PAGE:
With this in mind, I created a throne room battlemap that had plenty of large columns for Lolth and her minions to skitter upon as needed. This became an enormous issue for the party as they moved at half of their movement speed due to the terrain making it difficult to give the rogue opportunities to use Sneak Attack and limited their spell choices.

a circular throne room with two stone thrones, an enormous red carpet, and 12 huge columns encased in spider webs.
Here’s the battlemap I made. It’s still simplistic, but the columns provided a surprising amount of maneuverability!

The Benefits of this Tactic

Safely Lob Ranged Attacks at Your Foes

I gave Lolth a powerful ranged weapon attack that was on-par with her melee attacks. She also had a hearty spell list with spells like Dominate Person/Monster and Divine Word. Simply put, she was an effective foe from afar, even if her melee attacks were more devastating.

The first round of combat had Lolth smash into the party head-on and make quick attacks with her magical rapier. After that, I decided to make things tricky for the party’s rogue and have her eat a couple of attacks of opportunity to put some distance between herself and the party.

Lolth continued to retreat the following turn and was able to move up a column thanks to also having a legendary action that gave her extra movement. From there I continued to have her scurry up the column and onto the ceiling, all the while peppering the party with ranged attacks.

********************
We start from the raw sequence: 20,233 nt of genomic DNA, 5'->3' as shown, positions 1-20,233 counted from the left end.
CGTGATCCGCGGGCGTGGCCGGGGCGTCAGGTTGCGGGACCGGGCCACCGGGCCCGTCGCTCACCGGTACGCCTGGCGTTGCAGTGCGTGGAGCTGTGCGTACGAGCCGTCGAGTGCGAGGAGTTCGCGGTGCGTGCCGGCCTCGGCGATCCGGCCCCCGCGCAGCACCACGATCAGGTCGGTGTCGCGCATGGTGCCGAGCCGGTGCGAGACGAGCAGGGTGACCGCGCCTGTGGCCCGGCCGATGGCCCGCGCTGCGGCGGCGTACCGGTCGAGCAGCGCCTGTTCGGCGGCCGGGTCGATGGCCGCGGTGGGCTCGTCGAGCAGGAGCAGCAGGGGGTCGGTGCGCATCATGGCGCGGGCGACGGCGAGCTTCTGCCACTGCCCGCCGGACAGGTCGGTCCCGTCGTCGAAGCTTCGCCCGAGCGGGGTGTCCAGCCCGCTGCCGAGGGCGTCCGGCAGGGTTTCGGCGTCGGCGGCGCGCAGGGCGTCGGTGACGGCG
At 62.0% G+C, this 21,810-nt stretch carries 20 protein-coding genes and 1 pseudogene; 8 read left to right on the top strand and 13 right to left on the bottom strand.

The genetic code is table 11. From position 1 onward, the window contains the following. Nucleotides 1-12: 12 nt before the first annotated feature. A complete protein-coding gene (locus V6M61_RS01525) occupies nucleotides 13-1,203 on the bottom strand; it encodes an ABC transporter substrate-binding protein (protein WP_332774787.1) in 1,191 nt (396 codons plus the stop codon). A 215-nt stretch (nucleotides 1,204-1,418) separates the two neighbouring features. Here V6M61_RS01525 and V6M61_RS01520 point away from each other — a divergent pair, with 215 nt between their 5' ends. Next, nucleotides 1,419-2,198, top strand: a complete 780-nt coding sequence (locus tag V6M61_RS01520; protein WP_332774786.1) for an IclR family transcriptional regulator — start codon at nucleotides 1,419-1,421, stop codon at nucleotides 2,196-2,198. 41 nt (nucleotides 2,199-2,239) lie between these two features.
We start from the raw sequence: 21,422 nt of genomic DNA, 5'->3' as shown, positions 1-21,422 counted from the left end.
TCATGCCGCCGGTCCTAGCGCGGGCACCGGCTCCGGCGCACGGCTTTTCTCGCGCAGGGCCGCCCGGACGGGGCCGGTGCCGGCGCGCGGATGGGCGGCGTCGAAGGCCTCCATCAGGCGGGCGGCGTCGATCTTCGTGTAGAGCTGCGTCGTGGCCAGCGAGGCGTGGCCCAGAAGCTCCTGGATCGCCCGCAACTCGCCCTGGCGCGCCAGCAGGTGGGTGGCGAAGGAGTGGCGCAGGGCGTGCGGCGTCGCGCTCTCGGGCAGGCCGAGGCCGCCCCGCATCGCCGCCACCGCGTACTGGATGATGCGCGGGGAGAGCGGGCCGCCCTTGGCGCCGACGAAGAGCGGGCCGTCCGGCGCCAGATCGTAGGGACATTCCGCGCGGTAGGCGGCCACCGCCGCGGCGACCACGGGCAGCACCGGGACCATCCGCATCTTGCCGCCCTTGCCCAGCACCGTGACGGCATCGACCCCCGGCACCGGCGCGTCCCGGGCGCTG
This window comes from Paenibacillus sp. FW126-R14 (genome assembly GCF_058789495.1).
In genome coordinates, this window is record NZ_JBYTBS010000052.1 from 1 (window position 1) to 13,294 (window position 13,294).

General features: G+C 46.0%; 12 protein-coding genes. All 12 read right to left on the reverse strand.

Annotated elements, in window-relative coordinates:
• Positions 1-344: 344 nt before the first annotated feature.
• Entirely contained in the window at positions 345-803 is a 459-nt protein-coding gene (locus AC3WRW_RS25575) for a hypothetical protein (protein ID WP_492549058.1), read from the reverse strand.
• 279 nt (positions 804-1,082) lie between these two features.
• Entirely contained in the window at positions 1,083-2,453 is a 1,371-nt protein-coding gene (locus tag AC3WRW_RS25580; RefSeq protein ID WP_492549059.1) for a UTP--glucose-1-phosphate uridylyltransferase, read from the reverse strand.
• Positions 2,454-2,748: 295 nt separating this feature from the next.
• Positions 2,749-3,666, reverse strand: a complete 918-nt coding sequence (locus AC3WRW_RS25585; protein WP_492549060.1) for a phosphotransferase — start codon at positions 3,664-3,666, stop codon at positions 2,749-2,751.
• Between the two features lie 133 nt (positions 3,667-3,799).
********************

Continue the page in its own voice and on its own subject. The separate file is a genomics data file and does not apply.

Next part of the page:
The majority of the encounter had at least one party member downed thanks to this tactic. Well, that and mind-controlling the party’s Witch for the majority of the encounter.

Give Melee Units the Run-Around

While the party has three spellcasters in it, the rogue tends to get a lot of time in the limelight due to his consistently-high burst damage. This was an encounter that revolved around the party’s warlock so I felt that it would be pertinent to make it so that the warlock had the opportunity to have some epic moments.

Web Walker and Spider Climb both gave the rogue a very difficult time, making it a challenge for him to get in more than just a couple of melee attacks throughout the fight. His magical ranged weapon was still useful and did a fair bit of chip damage, but he was not able to consistently proc Sneak Attack due to Lolth being up 70-100+ ft. above the party most of the fight.

He could’ve probably used the surrounding area better to hide and give himself advantage for Sneak Attack, but the difficult terrain did make that a challenge.

The party also has a fair amount of melee or close-ranged spells that they love to use. This fight made everyone dig deep and think outside of the box due to Lolth being able to put such an enormous amount of distance between them.